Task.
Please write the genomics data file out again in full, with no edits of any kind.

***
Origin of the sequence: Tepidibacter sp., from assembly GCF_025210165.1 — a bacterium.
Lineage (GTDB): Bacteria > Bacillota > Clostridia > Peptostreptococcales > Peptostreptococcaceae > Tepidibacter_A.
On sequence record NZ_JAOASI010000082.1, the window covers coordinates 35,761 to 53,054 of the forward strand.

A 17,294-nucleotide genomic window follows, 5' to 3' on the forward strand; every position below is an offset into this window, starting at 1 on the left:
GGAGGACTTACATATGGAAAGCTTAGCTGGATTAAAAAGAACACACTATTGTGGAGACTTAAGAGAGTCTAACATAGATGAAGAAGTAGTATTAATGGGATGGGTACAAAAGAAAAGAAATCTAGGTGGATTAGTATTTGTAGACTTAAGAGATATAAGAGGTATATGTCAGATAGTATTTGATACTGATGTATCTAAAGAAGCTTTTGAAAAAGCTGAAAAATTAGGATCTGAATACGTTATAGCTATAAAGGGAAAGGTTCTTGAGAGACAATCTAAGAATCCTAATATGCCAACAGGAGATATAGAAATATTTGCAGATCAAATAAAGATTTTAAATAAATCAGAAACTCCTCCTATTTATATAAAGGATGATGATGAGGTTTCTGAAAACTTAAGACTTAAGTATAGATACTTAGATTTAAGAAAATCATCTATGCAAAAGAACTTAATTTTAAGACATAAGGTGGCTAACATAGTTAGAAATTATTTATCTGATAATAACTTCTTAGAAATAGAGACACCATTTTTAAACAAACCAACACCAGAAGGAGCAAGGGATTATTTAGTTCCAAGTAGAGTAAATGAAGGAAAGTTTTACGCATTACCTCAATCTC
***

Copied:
Origin of the sequence: Tepidibacter sp., from assembly GCF_025210165.1 — a bacterium.
Lineage (GTDB): Bacteria > Bacillota > Clostridia > Peptostreptococcales > Peptostreptococcaceae > Tepidibacter_A.
On sequence record NZ_JAOASI010000082.1, the window covers coordinates 35,761 to 53,054 of the forward strand.

A 17,294-nucleotide genomic window follows, 5' to 3' on the forward strand; every position below is an offset into this window, starting at 1 on the left:
GGAGGACTTACATATGGAAAGCTTAGCTGGATTAAAAAGAACACACTATTGTGGAGACTTAAGAGAGTCTAACATAGATGAAGAAGTAGTATTAATGGGATGGGTACAAAAGAAAAGAAATCTAGGTGGATTAGTATTTGTAGACTTAAGAGATATAAGAGGTATATGTCAGATAGTATTTGATACTGATGTATCTAAAGAAGCTTTTGAAAAAGCTGAAAAATTAGGATCTGAATACGTTATAGCTATAAAGGGAAAGGTTCTTGAGAGACAATCTAAGAATCCTAATATGCCAACAGGAGATATAGAAATATTTGCAGATCAAATAAAGATTTTAAATAAATCAGAAACTCCTCCTATTTATATAAAGGATGATGATGAGGTTTCTGAAAACTTAAGACTTAAGTATAGATACTTAGATTTAAGAAAATCATCTATGCAAAAGAACTTAATTTTAAGACATAAGGTGGCTAACATAGTTAGAAATTATTTATCTGATAATAACTTCTTAGAAATAGAGACACCATTTTTAAACAAACCAACACCAGAAGGAGCAAGGGATTATTTAGTTCCAAGTAGAGTAAATGAAGGAAAGTTTTACGCATTACCTCAATCTC